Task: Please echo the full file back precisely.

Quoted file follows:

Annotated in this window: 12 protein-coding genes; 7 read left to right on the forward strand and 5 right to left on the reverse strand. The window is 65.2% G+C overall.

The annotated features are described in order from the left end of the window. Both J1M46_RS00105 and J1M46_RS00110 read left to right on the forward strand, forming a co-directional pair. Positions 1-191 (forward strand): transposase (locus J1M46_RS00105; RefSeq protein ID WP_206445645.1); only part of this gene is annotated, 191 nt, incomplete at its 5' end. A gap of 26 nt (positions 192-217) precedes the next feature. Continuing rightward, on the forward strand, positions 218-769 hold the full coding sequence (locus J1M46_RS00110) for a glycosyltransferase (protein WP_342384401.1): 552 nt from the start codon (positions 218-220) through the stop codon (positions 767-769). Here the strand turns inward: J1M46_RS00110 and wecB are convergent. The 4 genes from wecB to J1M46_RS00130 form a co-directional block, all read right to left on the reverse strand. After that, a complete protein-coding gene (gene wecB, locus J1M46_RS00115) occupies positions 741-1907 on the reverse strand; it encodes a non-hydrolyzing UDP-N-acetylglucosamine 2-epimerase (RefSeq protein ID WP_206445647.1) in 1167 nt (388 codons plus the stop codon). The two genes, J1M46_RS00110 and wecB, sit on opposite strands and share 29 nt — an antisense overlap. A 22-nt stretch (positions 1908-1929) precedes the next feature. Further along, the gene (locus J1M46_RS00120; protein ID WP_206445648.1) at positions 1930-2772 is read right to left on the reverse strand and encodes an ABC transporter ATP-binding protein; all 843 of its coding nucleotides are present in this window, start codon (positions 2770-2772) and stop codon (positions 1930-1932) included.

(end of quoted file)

Annotated in this window: 12 protein-coding genes; 7 read left to right on the forward strand and 5 right to left on the reverse strand. The window is 65.2% G+C overall.

The annotated features are described in order from the left end of the window. Both J1M46_RS00105 and J1M46_RS00110 read left to right on the forward strand, forming a co-directional pair. Positions 1-191 (forward strand): transposase (locus J1M46_RS00105; RefSeq protein ID WP_206445645.1); only part of this gene is annotated, 191 nt, incomplete at its 5' end. A gap of 26 nt (positions 192-217) precedes the next feature. Continuing rightward, on the forward strand, positions 218-769 hold the full coding sequence (locus J1M46_RS00110) for a glycosyltransferase (protein WP_342384401.1): 552 nt from the start codon (positions 218-220) through the stop codon (positions 767-769). Here the strand turns inward: J1M46_RS00110 and wecB are convergent. The 4 genes from wecB to J1M46_RS00130 form a co-directional block, all read right to left on the reverse strand. After that, a complete protein-coding gene (gene wecB, locus J1M46_RS00115) occupies positions 741-1907 on the reverse strand; it encodes a non-hydrolyzing UDP-N-acetylglucosamine 2-epimerase (RefSeq protein ID WP_206445647.1) in 1167 nt (388 codons plus the stop codon). The two genes, J1M46_RS00110 and wecB, sit on opposite strands and share 29 nt — an antisense overlap. A 22-nt stretch (positions 1908-1929) precedes the next feature. Further along, the gene (locus J1M46_RS00120; protein ID WP_206445648.1) at positions 1930-2772 is read right to left on the reverse strand and encodes an ABC transporter ATP-binding protein; all 843 of its coding nucleotides are present in this window, start codon (positions 2770-2772) and stop codon (positions 1930-1932) included.